Top robotics expert Professor Noel Sharkey, of the University of Sheffield, has called for international guidelines to be set for the ethical and safe application of robots before it is too late. Professor Sharkey, writing in the prestigious Science journal, believes that as the use of robots increases, decisions about their application will be left to the military, industry and busy parents instead of international legislative bodies.
Robots have been used in laboratories and factories for many years, but their uses are changing fast. Since the turn of the century, sales of professional and personal service robots have risen sharply and are estimated to total 5.5 million in 2008. IFR Statistics estimate 11.5 million in the next two years. The price of robot manufacture is also falling. With robots 80% cheaper in 2006 than they were in 1990, they are set to enter our lives in unprecedented numbers.
Service robots are currently being used in all walks of life, from child-minding robots to robots that care for the elderly. These types of robots can be controlled by a mobile phone or from a PC, allowing input from camera "eyes" and remote talking from caregivers. Sophisticated elder-care robots like the Secom "My Spoon" automatic feeding robot; the Sanyo electric bathtub robot that automatically washes and rinses; and the Mitsubishi Wakamura robot, used for reminding people to take their medicine, are already in widespread use.
Despite this no international legislation or policy guidelines currently exist, except in terms of negligence. This is still to be tested in court for robot surrogates and may be difficult to prove in the home (relative to cases of physical abuse).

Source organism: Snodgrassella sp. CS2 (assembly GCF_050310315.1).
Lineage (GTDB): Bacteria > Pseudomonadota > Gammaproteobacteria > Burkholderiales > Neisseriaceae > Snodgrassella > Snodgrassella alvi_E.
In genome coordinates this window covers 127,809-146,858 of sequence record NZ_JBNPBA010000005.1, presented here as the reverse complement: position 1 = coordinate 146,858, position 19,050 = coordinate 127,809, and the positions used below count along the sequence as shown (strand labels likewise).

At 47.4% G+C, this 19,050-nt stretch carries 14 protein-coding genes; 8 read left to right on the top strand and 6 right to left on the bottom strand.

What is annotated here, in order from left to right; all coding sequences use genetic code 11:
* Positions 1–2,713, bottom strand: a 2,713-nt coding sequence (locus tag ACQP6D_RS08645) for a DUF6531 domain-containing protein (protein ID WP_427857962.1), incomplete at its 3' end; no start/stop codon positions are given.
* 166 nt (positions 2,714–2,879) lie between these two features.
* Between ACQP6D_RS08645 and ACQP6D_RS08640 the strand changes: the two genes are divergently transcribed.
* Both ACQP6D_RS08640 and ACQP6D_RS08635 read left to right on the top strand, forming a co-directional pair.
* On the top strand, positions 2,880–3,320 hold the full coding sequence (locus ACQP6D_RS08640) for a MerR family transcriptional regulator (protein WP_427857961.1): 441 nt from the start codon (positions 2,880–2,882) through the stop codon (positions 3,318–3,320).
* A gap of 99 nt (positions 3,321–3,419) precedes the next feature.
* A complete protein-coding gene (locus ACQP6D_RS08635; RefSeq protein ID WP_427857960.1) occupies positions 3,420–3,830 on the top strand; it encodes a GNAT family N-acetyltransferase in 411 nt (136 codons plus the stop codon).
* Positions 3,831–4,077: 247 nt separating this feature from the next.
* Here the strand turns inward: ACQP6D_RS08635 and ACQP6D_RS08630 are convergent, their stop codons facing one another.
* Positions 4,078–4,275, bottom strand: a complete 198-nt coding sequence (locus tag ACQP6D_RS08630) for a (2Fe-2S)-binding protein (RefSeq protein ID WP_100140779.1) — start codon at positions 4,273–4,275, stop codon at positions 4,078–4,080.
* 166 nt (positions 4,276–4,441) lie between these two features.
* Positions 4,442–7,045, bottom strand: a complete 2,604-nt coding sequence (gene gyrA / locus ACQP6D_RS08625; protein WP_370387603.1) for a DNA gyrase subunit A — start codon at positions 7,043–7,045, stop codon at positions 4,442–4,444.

Professor Sharkey urges his fellow scientists and engineers working in robotics to be mindful of the unanticipated risks and the ethical problems linked to their work. He believes that robots for care represent just one of many ethically problematic areas that will soon arise from the increase in their use, and that policy guidelines for ethical and safe application need to be set before the guidelines set themselves.
He said: "Research into service robots has demonstrated close bonding and attachment by children, who, in most cases, prefer a robot to a teddy bear. Short-term exposure can provide an enjoyable and entertaining experience that creates interest and curiosity.
"However, because of the physical safety that robot minders provide, children could be left without human contact for many hours a day or perhaps for several days, and the possible psychological impact of the varying degrees of social isolation on development is unknown.
"At the other end of the age spectrum, the relative increase in many countries in the population of the elderly relative to available younger caregivers has spurred the development of elder-care robots. These robots can help the elderly to maintain independence in their own homes, but their presence could lead to the risk of leaving the elderly in the exclusive care of machines without sufficient human contact."
In the article Professor Sharkey also writes about the immediate ethical problems linked to military applications of robotics, particularly with regards to the protection of innocents. For the full article visit http://www.
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